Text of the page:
Yale is a mysterious place. From whispers of society parties to screams from the Bass Naked Run, there always seems to be some campus tradition that’s equal parts confusing and intriguing.
Hi! My name is Eliza, and I’m a sophomore in Pierson College studying Comparative Literature. Additional fun fact: I’m trained as a butcher. During my senior summer, I was slicing skirt steak by day and curating my cottagecore Pinterest boards by night.
I’m one of many Yale students with puzzling backgrounds. I’m Jewish, and my mom’s last name is Church. I’m American, and I went to an international school for 10 years. I quote Proust just as much as I quote Season 8 of Love Island.
So, I know all too well that there’s a lot more to people, places and things than meets the eye. And that’s why I love Yale. You can never fully understand everything going on here. But you can try! And that’s what Engima, my new column, is all about — digging deeper into these pressing questions and providing much needed answers.
I’ve decided to start this column by talking about Corinthian columns. That’s right, we’re talking about Commons. Or rather, we’re listening.
The Schwarzman Center is located at the heart of all campus activity. And at the center of the center is its dining hall, Commons. This infamous late-lunch spot on campus has it all: elaborate chandeliers and wood beamed ceilings, circle and square tables, pork dumplings and vegan crab cakes.
And this wealth of options all works together because you, the Yalie, are in control. Until you sit down. Then, you have to face the music. Or whatever song happens to be playing in the background. But what song would that be?
Sean Pergola ’24 and I tried to brainstorm an answer, but it only resulted in more questions. “How am I going to best sum up the music at Commons?” he wondered. “Like, I should have examples for that, right? But the thing is, it’s difficult to even provide examples because the music is so all over the place that it just exists in my mind as a messed up mishmash.”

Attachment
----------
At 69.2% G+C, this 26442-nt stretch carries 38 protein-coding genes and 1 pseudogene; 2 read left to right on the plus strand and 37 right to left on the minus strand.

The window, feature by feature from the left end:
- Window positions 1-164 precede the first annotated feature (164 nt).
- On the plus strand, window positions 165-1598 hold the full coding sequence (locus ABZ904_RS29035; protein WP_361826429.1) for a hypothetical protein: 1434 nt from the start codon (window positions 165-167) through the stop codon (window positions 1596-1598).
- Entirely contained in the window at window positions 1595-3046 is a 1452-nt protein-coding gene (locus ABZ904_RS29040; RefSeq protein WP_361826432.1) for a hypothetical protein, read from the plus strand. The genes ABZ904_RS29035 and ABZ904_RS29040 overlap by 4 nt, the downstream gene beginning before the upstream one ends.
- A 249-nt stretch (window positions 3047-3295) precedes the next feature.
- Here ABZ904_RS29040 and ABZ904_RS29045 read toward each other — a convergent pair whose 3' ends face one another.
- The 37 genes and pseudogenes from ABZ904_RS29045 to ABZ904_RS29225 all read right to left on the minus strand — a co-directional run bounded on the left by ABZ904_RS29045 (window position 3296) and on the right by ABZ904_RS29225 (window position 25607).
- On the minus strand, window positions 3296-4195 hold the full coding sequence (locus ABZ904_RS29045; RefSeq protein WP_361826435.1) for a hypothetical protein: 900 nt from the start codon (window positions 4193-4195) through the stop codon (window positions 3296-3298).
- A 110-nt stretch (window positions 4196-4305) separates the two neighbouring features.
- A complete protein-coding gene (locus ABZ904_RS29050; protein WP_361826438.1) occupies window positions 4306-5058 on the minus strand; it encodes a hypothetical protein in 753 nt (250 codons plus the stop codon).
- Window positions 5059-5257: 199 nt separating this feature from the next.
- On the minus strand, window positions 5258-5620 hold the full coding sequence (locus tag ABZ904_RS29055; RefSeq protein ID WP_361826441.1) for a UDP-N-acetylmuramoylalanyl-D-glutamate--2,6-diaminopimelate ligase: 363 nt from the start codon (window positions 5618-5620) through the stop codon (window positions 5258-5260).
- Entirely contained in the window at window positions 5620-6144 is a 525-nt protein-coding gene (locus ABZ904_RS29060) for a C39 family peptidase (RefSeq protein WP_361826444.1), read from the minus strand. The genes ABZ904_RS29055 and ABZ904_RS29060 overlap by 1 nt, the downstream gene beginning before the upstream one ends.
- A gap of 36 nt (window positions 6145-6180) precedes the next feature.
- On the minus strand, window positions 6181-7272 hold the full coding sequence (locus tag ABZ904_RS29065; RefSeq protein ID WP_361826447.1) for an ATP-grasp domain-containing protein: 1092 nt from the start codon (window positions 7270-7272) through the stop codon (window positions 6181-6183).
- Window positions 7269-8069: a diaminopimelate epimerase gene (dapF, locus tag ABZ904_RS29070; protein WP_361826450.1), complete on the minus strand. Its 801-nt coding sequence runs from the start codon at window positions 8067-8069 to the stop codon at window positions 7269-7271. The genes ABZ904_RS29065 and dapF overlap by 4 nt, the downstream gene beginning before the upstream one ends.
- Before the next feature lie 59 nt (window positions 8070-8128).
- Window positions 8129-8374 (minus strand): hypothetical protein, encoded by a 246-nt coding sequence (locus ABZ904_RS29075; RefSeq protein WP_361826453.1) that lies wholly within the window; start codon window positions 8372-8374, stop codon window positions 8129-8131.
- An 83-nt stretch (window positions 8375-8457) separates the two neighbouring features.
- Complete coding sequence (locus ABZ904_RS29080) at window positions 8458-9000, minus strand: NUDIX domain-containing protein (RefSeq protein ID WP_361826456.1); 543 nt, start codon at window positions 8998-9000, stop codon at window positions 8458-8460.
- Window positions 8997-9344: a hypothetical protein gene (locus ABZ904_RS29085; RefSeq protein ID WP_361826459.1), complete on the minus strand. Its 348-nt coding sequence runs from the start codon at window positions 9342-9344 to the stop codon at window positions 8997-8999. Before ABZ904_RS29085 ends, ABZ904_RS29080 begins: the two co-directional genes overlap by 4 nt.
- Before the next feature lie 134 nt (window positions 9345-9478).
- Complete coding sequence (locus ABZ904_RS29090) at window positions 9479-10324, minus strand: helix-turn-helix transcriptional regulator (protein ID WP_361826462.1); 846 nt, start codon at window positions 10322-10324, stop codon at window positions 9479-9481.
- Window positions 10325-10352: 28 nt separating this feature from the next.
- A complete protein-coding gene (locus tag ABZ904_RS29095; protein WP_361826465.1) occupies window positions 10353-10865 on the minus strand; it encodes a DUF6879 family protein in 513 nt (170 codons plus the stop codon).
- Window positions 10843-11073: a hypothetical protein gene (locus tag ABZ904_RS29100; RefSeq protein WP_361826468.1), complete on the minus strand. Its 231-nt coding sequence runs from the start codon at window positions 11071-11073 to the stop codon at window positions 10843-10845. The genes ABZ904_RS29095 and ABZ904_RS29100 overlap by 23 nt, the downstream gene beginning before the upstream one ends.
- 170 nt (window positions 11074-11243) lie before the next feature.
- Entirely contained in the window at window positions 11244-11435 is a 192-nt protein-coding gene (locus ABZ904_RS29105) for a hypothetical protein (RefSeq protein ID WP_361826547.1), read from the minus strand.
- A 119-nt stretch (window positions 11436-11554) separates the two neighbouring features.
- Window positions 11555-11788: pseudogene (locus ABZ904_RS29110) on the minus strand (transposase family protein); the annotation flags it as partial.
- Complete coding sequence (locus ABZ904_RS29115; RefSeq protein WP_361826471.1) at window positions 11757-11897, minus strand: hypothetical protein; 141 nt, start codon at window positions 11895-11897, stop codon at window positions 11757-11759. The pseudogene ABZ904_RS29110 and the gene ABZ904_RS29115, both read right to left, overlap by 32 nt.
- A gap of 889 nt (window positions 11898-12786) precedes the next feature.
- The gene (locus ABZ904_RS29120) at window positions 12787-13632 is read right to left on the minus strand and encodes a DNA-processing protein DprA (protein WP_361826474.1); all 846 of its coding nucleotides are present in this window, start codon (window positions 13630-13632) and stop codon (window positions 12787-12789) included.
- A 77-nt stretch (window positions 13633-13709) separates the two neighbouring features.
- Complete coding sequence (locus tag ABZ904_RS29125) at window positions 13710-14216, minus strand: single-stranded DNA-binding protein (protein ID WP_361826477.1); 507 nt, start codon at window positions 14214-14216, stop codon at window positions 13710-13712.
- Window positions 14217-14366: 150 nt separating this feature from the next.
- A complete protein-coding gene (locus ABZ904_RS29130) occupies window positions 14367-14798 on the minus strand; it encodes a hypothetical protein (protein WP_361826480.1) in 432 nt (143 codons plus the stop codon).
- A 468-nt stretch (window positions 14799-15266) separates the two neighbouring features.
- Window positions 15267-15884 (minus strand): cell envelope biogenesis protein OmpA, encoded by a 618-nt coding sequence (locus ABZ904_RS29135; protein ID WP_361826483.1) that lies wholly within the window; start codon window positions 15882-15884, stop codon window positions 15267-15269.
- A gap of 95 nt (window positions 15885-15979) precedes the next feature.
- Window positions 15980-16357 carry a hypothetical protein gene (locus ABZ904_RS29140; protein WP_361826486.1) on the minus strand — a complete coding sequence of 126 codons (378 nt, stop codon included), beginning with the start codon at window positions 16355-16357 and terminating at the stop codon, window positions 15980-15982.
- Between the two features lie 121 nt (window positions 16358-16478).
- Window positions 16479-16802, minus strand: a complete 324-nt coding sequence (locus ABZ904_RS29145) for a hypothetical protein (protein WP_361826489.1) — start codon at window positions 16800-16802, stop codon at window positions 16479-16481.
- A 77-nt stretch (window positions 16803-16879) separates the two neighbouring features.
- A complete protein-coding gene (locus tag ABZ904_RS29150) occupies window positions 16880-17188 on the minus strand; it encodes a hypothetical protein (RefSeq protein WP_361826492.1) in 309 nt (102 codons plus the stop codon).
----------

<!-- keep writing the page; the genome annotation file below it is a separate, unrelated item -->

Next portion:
All over the place. Chaotic. Musical vomit. Friends of mine had a lot to say about the music in Commons that ranged from confusion to outrage. The consensus is that none of the songs in Commons seem to have, well, anything in common. But why is this?
So I did what any seasoned investigative journalist would do. I got in the Pasta e Basta line at Commons, grabbed my chocolate chip cookie and clementine, sat down, whipped out Shazam and began compiling evidence in my Notes app.
And the results were astounding. Within less than two hours, I heard a myriad of genres: soul, EDM, folksy indie, 2010s pop, showtunes, ’80s classic rock and more. Also, beatboxing? Who is the audience for that (aside from a cappella or something)? You name it, Commons has played it.
My thorough research proved the music played in Commons is “consistently inconsistent,” a pithy descriptor coined by Sean. And I, for one, can’t ignore it. But is it just me? Are there others who’ve noticed? Who care?
It’s safe to say that Jesse Bross ’26 does. “I always think about [the music] when I come here,” he told me. “I feel like Commons just gives, like, fantasy vibes … Last year they would do a lot of musicals or Disney songs.” His wide smile suddenly transformed into a distant expression of melancholy as he remarked, “Now it’s soft rock and pop, I feel like it doesn’t hit as hard.”
And he’s not the only one with complaints. Agnes Sjoeblad ’26 and I eat lunch in Commons together from time to time, and when we’re not reminiscing about our Virginia Woolf days in Directed Studies, we focus our analytical skills on the background music. She believes there’s often a significant mismatch between musical vibes and student mood. “[Sometimes] you’re basically eating lunch at 11 alone, and it’s a Monday, and you feel really bad and then you’re like, ‘Oh yes! Katy Perry! Friday Night!’”
Aside from Jesse’s ambivalence and Agnes’ critique, most people I spoke to agreed that the music in Commons was utterly unpredictable. Thus, my responsibility as a reporter is to investigate the question that directly follows these observations: Who the hell is on aux in Commons?